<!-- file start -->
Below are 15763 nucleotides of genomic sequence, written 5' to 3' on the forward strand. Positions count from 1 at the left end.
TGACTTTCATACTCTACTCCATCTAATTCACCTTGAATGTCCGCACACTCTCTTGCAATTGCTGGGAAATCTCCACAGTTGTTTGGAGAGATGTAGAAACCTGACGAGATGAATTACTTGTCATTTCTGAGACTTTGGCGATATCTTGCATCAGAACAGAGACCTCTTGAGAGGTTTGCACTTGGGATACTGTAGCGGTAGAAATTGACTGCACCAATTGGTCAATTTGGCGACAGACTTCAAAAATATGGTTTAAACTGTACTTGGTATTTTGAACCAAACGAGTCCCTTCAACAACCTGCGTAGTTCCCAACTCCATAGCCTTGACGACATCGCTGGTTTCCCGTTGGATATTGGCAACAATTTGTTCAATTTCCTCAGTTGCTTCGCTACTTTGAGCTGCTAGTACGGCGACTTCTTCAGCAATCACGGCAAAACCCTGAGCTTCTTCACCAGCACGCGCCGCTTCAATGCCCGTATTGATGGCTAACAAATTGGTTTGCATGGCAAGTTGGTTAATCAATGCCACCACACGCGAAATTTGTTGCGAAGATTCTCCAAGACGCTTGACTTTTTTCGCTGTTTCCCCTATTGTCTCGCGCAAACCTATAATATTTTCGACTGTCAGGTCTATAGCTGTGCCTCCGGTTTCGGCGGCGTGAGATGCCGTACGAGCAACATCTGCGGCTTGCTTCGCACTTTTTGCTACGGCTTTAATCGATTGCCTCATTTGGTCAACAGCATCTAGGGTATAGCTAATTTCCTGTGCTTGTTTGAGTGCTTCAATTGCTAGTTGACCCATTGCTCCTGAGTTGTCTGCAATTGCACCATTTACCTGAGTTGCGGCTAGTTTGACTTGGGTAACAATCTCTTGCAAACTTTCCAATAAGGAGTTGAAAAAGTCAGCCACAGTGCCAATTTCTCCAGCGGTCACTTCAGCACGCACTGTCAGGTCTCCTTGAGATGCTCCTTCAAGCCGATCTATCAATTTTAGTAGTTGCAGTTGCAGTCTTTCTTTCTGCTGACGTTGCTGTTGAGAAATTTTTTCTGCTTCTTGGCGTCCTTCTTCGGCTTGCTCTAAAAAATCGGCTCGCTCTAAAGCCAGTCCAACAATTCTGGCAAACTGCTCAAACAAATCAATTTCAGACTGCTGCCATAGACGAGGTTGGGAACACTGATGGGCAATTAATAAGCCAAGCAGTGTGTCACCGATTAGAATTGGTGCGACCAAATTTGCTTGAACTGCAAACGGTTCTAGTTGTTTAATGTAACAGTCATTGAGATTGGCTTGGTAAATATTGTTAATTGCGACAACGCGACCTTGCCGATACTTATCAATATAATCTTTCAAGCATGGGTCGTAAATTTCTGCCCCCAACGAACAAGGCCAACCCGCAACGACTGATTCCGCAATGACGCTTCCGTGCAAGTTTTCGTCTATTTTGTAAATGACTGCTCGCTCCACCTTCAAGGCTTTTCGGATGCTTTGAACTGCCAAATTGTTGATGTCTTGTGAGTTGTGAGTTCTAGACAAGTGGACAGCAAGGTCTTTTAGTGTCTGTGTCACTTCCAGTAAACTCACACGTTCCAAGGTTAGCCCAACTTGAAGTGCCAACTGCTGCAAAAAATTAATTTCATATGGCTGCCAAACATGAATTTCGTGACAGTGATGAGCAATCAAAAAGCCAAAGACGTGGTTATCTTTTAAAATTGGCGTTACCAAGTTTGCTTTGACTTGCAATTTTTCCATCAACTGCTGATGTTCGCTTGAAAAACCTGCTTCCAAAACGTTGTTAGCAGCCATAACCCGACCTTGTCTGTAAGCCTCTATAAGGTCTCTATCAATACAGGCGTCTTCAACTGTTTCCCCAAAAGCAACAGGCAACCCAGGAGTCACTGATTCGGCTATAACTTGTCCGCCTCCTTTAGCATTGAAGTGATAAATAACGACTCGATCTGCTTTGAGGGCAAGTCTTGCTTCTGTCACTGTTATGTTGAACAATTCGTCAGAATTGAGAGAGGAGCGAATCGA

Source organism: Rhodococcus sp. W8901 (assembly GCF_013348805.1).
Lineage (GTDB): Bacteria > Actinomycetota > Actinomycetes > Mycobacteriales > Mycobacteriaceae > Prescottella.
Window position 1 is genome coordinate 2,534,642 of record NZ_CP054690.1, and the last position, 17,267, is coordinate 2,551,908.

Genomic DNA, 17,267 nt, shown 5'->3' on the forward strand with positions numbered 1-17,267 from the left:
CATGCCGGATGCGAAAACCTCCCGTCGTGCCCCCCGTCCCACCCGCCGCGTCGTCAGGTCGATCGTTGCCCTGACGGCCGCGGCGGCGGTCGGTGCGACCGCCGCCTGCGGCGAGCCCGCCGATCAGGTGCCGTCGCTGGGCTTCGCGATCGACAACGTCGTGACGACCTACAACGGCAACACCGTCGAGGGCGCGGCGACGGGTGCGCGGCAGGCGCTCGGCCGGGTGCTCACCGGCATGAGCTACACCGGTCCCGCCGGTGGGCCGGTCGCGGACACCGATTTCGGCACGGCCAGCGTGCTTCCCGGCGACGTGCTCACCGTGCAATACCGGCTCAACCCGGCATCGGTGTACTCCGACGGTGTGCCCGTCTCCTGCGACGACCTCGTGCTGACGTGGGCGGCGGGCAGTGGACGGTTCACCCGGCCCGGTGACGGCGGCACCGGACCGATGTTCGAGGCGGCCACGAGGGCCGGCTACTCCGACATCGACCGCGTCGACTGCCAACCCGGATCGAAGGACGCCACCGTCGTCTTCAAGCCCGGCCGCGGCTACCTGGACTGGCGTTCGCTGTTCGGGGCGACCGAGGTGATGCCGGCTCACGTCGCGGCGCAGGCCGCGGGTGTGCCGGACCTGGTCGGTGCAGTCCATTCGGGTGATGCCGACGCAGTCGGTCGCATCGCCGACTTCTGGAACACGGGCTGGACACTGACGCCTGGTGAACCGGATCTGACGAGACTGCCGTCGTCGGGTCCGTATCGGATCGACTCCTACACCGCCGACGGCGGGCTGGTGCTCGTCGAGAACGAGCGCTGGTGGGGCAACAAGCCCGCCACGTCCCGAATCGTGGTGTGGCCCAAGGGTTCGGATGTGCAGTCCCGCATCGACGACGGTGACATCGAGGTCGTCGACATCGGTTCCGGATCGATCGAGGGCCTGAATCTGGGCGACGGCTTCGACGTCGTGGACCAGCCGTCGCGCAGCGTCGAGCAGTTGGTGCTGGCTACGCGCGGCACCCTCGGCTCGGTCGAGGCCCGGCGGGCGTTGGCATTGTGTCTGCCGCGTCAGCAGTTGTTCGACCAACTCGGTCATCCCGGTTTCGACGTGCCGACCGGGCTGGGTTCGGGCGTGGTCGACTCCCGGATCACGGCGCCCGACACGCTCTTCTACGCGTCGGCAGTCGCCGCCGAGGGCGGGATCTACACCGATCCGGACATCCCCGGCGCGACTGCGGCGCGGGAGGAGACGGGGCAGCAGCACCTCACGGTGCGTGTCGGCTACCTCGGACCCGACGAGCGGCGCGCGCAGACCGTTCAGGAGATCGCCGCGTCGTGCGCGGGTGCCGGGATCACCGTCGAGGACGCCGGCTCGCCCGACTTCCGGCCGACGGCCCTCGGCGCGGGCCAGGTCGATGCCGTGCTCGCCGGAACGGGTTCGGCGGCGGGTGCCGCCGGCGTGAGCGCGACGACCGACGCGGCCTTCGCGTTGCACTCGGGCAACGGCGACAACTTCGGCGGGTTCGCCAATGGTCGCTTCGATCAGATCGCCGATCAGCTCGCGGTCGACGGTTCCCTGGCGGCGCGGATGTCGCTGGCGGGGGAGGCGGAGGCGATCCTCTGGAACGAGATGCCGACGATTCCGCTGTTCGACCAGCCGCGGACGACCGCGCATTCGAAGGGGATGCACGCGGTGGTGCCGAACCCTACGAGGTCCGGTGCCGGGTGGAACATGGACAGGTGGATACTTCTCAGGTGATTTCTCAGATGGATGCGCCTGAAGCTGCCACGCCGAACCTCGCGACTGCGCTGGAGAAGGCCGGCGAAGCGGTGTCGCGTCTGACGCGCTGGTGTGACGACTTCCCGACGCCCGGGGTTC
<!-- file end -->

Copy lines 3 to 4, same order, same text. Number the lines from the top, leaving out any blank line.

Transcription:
Source organism: Rhodococcus sp. W8901 (assembly GCF_013348805.1).
Lineage (GTDB): Bacteria > Actinomycetota > Actinomycetes > Mycobacteriales > Mycobacteriaceae > Prescottella.